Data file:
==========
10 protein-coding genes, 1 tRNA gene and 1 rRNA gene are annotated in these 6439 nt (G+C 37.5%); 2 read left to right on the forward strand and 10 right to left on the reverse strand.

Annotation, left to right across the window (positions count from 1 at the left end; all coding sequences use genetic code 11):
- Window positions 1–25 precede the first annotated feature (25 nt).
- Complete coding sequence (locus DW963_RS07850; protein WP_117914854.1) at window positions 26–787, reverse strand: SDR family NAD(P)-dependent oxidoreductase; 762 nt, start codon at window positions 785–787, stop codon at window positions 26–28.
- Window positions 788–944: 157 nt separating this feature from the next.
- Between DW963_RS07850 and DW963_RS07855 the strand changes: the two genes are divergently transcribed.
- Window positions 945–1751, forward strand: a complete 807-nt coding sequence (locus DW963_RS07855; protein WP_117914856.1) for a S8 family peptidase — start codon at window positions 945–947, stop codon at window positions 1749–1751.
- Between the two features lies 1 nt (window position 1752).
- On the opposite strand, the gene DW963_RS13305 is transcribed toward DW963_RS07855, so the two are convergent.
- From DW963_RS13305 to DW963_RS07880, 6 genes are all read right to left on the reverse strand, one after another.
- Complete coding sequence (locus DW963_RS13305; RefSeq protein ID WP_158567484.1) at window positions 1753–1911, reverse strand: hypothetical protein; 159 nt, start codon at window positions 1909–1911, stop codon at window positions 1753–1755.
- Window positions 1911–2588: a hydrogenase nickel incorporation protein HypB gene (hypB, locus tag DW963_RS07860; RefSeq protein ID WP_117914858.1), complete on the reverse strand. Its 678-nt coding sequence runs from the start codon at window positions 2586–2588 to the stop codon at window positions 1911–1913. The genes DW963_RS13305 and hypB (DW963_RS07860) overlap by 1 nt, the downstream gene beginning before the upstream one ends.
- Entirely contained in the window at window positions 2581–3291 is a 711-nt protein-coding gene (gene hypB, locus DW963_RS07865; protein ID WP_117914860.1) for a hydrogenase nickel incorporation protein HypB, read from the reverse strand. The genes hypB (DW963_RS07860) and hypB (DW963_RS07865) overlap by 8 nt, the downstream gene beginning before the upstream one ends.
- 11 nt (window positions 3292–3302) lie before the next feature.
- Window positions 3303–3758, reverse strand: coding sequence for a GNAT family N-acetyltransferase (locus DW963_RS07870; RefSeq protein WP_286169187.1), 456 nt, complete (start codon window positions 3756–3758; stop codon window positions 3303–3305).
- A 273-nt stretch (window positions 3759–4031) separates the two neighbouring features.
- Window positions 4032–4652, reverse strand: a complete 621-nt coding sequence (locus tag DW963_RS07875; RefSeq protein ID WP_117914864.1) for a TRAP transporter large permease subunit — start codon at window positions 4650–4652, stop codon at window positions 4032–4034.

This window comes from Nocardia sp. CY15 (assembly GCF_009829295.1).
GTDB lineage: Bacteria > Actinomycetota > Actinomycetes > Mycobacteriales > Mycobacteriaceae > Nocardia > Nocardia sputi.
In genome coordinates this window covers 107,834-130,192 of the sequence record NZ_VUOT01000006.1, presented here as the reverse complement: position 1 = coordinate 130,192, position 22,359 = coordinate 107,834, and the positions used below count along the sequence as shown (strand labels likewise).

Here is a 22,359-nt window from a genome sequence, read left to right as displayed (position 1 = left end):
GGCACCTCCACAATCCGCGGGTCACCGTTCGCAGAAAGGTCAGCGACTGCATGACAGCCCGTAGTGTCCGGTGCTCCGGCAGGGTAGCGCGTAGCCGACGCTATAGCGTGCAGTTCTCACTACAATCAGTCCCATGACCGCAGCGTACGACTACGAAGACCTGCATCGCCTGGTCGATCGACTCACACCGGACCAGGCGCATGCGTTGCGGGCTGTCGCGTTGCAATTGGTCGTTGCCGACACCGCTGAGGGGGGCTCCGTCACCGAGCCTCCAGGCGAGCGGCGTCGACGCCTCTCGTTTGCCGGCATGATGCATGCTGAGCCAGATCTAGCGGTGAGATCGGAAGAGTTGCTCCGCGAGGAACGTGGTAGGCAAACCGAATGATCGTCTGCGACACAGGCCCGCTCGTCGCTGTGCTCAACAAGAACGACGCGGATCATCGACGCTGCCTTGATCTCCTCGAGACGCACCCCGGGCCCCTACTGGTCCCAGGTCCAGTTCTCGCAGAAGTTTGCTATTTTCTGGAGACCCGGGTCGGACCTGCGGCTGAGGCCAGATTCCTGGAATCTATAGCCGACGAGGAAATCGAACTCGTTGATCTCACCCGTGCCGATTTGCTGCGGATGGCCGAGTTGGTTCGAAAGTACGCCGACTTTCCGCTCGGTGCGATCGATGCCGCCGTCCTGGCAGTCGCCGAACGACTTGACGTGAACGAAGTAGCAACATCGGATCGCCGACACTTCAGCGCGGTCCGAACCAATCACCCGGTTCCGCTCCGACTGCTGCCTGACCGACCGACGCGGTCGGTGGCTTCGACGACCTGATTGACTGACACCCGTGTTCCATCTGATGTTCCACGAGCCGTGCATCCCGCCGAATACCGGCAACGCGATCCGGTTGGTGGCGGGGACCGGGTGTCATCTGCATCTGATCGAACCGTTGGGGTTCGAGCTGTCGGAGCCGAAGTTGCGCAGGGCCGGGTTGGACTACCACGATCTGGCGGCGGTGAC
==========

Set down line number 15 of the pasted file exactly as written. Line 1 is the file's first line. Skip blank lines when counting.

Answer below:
- Window positions 3303–3758, reverse strand: coding sequence for a GNAT family N-acetyltransferase (locus DW963_RS07870; RefSeq protein WP_286169187.1), 456 nt, complete (start codon window positions 3756–3758; stop codon window positions 3303–3305).